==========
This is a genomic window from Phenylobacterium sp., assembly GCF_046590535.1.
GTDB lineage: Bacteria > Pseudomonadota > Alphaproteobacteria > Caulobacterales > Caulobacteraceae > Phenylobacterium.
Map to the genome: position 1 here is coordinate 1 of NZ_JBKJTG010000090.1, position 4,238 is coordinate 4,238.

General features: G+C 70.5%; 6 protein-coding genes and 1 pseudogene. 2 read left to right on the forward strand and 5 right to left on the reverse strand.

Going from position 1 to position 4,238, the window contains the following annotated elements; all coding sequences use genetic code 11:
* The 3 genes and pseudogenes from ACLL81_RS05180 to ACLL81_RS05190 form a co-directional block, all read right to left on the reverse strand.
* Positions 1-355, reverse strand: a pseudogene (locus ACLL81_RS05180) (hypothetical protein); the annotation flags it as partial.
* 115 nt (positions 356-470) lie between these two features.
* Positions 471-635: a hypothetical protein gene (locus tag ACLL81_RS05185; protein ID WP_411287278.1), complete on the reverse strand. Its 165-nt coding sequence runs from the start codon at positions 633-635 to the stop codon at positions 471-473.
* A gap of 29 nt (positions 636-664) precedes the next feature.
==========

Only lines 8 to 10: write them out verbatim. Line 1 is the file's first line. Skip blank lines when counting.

* 115 nt (positions 356-470) lie between these two features.
* Positions 471-635: a hypothetical protein gene (locus tag ACLL81_RS05185; protein ID WP_411287278.1), complete on the reverse strand. Its 165-nt coding sequence runs from the start codon at positions 633-635 to the stop codon at positions 471-473.
* A gap of 29 nt (positions 636-664) precedes the next feature.